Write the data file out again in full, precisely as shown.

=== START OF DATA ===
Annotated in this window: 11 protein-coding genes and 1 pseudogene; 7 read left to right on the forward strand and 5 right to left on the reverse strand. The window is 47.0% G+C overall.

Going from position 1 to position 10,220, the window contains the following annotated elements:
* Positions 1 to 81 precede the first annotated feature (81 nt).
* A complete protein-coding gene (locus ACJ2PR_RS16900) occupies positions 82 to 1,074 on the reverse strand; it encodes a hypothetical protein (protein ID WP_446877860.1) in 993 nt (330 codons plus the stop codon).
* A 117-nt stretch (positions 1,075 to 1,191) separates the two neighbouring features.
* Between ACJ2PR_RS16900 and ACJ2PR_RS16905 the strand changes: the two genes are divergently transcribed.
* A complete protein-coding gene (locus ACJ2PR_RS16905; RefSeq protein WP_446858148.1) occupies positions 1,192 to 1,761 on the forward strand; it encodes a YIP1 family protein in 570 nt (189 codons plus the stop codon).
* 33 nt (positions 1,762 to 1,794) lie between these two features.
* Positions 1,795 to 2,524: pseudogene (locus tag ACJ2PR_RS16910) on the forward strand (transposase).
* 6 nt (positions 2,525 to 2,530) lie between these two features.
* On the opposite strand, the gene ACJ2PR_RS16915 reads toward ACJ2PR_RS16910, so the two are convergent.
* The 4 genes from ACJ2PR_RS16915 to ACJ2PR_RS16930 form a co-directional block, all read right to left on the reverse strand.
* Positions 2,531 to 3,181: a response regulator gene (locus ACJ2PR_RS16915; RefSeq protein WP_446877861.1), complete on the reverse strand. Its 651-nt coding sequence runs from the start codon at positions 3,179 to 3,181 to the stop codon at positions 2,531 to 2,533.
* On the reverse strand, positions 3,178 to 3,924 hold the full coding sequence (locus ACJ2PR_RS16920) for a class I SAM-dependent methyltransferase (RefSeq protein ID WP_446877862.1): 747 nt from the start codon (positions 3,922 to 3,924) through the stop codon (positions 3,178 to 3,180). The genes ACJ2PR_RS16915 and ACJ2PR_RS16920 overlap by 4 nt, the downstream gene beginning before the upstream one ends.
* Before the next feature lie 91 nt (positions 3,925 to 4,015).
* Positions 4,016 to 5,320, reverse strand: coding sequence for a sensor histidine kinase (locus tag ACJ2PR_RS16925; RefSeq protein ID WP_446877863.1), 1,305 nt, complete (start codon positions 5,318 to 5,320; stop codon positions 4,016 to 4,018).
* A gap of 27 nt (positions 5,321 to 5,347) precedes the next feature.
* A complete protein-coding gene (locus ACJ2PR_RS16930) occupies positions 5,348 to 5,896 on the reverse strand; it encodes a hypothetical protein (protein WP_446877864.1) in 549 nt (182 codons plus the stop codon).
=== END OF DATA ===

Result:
Annotated in this window: 11 protein-coding genes and 1 pseudogene; 7 read left to right on the forward strand and 5 right to left on the reverse strand. The window is 47.0% G+C overall.

Going from position 1 to position 10,220, the window contains the following annotated elements:
* Positions 1 to 81 precede the first annotated feature (81 nt).
* A complete protein-coding gene (locus ACJ2PR_RS16900) occupies positions 82 to 1,074 on the reverse strand; it encodes a hypothetical protein (protein ID WP_446877860.1) in 993 nt (330 codons plus the stop codon).
* A 117-nt stretch (positions 1,075 to 1,191) separates the two neighbouring features.
* Between ACJ2PR_RS16900 and ACJ2PR_RS16905 the strand changes: the two genes are divergently transcribed.
* A complete protein-coding gene (locus ACJ2PR_RS16905; RefSeq protein WP_446858148.1) occupies positions 1,192 to 1,761 on the forward strand; it encodes a YIP1 family protein in 570 nt (189 codons plus the stop codon).
* 33 nt (positions 1,762 to 1,794) lie between these two features.
* Positions 1,795 to 2,524: pseudogene (locus tag ACJ2PR_RS16910) on the forward strand (transposase).
* 6 nt (positions 2,525 to 2,530) lie between these two features.
* On the opposite strand, the gene ACJ2PR_RS16915 reads toward ACJ2PR_RS16910, so the two are convergent.
* The 4 genes from ACJ2PR_RS16915 to ACJ2PR_RS16930 form a co-directional block, all read right to left on the reverse strand.
* Positions 2,531 to 3,181: a response regulator gene (locus ACJ2PR_RS16915; RefSeq protein WP_446877861.1), complete on the reverse strand. Its 651-nt coding sequence runs from the start codon at positions 3,179 to 3,181 to the stop codon at positions 2,531 to 2,533.
* On the reverse strand, positions 3,178 to 3,924 hold the full coding sequence (locus ACJ2PR_RS16920) for a class I SAM-dependent methyltransferase (RefSeq protein ID WP_446877862.1): 747 nt from the start codon (positions 3,922 to 3,924) through the stop codon (positions 3,178 to 3,180). The genes ACJ2PR_RS16915 and ACJ2PR_RS16920 overlap by 4 nt, the downstream gene beginning before the upstream one ends.
* Before the next feature lie 91 nt (positions 3,925 to 4,015).
* Positions 4,016 to 5,320, reverse strand: coding sequence for a sensor histidine kinase (locus tag ACJ2PR_RS16925; RefSeq protein ID WP_446877863.1), 1,305 nt, complete (start codon positions 5,318 to 5,320; stop codon positions 4,016 to 4,018).
* A gap of 27 nt (positions 5,321 to 5,347) precedes the next feature.
* A complete protein-coding gene (locus ACJ2PR_RS16930) occupies positions 5,348 to 5,896 on the reverse strand; it encodes a hypothetical protein (protein WP_446877864.1) in 549 nt (182 codons plus the stop codon).